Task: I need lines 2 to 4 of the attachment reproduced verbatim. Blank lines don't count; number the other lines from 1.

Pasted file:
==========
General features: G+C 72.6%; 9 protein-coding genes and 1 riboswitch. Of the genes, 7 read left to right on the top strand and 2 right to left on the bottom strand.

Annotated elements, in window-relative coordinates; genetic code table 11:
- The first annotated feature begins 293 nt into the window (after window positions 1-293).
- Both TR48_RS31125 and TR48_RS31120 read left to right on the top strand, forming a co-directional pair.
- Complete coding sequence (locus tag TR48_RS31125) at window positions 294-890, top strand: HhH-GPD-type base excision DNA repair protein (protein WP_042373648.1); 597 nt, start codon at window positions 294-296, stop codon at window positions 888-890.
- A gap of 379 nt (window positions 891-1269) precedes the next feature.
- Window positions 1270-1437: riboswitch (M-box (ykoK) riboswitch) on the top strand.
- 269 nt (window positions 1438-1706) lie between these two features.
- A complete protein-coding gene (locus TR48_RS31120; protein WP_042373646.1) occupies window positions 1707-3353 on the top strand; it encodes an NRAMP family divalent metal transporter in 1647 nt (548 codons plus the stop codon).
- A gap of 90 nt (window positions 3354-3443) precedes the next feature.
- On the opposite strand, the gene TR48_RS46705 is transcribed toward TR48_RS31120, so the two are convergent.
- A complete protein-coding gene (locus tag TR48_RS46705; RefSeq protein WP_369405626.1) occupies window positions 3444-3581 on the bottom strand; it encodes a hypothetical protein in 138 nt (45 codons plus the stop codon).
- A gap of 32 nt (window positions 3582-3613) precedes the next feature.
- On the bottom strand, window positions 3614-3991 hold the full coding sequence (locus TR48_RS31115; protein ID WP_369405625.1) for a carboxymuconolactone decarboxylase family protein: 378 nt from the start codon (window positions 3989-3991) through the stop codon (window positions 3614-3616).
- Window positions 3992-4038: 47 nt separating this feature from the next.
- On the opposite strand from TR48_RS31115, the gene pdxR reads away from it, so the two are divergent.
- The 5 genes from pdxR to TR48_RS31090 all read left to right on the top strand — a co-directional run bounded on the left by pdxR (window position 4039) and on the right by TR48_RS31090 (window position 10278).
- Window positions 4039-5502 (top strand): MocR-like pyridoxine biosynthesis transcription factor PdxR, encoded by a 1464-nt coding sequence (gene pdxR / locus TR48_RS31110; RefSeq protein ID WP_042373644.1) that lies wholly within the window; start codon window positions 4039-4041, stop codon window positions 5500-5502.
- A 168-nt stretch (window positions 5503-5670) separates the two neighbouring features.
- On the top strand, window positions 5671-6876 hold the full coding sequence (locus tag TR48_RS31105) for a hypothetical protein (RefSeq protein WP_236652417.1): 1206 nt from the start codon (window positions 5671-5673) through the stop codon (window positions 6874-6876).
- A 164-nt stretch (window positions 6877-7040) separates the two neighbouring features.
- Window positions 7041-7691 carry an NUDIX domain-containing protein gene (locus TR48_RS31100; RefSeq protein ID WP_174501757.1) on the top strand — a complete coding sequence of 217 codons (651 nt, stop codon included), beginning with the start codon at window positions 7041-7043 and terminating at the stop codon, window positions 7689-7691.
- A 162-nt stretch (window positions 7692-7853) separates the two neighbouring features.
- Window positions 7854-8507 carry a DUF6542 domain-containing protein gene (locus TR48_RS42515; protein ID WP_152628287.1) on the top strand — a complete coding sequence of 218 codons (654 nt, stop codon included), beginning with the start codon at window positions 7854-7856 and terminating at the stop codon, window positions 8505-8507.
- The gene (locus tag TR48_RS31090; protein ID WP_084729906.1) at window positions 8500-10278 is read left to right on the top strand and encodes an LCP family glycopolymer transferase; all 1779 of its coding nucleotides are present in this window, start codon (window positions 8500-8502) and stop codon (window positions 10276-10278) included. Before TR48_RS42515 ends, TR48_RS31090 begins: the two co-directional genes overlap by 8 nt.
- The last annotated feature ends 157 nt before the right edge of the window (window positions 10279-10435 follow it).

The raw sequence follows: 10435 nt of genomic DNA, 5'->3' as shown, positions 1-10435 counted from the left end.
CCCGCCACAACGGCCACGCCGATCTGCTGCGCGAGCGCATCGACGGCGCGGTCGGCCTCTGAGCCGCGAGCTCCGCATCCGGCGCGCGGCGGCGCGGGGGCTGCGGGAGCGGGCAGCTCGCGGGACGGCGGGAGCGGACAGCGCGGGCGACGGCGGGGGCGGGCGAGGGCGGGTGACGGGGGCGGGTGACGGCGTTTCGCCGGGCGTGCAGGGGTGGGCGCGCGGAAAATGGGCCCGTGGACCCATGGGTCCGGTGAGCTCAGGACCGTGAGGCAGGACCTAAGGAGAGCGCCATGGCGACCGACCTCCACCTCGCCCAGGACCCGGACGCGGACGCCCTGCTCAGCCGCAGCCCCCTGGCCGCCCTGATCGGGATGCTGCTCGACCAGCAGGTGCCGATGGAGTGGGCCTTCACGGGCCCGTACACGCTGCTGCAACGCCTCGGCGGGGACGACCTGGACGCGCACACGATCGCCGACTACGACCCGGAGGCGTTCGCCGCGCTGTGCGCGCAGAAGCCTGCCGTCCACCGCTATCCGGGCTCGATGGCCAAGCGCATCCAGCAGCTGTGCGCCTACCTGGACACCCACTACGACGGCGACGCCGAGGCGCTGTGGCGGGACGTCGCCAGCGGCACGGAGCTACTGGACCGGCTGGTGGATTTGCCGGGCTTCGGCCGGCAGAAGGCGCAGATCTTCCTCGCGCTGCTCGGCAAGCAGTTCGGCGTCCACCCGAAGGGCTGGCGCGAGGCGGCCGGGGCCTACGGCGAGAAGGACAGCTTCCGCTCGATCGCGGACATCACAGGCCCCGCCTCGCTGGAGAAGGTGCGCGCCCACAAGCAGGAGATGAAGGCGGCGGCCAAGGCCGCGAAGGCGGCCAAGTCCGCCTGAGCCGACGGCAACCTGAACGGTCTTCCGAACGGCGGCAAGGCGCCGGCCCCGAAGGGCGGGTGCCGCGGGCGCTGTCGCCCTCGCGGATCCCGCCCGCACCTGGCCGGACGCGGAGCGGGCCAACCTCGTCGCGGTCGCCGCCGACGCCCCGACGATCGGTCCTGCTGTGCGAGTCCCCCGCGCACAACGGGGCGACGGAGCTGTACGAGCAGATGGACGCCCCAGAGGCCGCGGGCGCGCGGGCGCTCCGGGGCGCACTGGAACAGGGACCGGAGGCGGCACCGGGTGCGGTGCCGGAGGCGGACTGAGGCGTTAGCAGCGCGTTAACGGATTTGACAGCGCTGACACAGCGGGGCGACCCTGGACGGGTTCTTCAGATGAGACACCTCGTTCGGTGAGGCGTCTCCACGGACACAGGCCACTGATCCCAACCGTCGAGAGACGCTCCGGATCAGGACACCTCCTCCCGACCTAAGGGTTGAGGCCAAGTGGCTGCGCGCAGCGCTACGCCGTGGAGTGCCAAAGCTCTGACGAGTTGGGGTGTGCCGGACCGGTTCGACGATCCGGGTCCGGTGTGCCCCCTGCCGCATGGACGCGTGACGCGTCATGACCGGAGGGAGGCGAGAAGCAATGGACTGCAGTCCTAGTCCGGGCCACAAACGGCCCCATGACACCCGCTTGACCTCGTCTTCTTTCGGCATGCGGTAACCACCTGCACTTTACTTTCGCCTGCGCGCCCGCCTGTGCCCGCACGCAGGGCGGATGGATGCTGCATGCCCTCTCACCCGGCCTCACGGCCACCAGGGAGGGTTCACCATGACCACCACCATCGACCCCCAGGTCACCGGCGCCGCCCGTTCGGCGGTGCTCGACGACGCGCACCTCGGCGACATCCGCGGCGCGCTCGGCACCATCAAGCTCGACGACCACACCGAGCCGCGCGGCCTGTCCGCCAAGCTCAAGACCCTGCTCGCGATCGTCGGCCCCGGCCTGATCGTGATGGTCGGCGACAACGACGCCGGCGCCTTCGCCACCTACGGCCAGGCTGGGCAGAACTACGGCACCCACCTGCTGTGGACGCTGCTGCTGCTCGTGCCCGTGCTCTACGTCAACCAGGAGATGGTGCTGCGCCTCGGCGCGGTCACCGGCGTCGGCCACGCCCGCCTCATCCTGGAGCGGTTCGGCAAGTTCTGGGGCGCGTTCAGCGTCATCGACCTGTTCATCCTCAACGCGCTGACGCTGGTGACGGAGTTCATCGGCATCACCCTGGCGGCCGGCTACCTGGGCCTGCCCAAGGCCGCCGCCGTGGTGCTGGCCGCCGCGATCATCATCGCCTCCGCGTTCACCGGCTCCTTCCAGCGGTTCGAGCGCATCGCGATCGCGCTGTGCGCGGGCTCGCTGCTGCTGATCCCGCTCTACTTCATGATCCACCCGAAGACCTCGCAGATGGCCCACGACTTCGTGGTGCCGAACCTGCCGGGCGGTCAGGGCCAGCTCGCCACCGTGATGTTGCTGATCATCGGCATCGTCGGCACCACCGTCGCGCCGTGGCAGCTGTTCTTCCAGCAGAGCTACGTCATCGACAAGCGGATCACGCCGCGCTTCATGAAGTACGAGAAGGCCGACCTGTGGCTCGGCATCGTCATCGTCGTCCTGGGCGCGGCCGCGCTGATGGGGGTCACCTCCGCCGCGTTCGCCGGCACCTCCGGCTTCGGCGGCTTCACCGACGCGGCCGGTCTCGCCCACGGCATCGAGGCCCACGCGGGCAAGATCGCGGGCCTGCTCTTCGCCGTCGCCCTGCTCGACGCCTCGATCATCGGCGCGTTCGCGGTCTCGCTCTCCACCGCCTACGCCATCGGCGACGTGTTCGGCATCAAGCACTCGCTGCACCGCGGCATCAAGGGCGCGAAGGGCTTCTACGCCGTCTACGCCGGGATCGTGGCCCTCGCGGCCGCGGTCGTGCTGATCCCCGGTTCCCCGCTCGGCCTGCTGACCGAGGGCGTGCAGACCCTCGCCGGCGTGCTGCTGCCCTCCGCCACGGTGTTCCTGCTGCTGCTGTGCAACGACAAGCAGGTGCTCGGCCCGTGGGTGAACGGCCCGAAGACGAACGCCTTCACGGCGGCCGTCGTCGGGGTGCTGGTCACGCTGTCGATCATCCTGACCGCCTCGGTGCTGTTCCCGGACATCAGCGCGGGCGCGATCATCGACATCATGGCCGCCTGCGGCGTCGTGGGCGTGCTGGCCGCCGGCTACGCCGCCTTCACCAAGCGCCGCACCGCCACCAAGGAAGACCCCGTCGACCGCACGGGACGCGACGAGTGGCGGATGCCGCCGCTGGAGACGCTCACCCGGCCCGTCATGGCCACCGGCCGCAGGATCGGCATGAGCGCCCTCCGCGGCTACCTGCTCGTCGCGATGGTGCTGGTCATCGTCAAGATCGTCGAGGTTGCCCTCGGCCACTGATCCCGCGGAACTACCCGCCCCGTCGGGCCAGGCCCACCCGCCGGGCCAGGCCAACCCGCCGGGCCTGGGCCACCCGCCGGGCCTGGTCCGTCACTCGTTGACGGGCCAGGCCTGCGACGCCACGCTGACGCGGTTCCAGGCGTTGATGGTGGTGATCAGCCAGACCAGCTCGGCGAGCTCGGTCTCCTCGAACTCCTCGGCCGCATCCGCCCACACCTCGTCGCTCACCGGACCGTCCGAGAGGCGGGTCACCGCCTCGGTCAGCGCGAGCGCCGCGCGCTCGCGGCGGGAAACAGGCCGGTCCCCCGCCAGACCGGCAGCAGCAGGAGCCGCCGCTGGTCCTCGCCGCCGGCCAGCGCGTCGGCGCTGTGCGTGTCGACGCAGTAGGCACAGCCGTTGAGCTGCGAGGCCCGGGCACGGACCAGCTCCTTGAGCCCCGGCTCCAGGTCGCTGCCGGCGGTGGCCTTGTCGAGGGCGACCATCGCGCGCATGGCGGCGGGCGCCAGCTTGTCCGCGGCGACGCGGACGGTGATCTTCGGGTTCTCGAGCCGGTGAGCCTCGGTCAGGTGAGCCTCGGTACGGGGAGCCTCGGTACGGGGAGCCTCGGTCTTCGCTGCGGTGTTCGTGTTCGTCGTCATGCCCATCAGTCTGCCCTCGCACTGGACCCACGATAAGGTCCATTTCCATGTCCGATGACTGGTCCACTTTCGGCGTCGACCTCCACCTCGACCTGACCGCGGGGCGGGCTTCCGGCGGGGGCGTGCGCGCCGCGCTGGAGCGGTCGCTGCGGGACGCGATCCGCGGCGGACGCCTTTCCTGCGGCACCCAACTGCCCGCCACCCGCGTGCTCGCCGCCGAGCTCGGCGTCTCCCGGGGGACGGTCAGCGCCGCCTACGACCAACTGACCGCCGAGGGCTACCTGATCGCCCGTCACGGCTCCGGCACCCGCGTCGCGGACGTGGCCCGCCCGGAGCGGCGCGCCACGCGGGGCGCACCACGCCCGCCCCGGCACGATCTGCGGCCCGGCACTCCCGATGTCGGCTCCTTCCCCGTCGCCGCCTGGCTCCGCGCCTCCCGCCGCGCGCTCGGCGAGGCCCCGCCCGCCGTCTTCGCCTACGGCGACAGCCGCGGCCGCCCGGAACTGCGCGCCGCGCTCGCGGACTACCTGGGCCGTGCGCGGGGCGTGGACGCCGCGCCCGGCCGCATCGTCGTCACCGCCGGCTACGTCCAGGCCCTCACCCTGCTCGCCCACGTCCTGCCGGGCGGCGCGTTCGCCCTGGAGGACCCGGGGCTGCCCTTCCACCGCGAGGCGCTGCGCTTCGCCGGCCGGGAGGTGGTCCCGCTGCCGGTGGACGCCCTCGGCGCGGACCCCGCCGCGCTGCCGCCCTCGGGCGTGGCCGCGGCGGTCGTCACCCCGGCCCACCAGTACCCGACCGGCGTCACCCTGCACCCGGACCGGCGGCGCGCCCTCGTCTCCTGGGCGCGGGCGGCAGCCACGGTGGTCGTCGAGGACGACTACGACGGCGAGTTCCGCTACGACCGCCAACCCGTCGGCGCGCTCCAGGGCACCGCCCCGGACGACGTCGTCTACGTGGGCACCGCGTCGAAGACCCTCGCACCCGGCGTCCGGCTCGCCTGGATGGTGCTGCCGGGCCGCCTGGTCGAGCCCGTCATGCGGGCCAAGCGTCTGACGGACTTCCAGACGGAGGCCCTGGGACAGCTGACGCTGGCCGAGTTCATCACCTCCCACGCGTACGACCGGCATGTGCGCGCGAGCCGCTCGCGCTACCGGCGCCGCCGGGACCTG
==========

Annotated elements, in window-relative coordinates; genetic code table 11:
- The first annotated feature begins 293 nt into the window (after window positions 1-293).
- Both TR48_RS31125 and TR48_RS31120 read left to right on the top strand, forming a co-directional pair.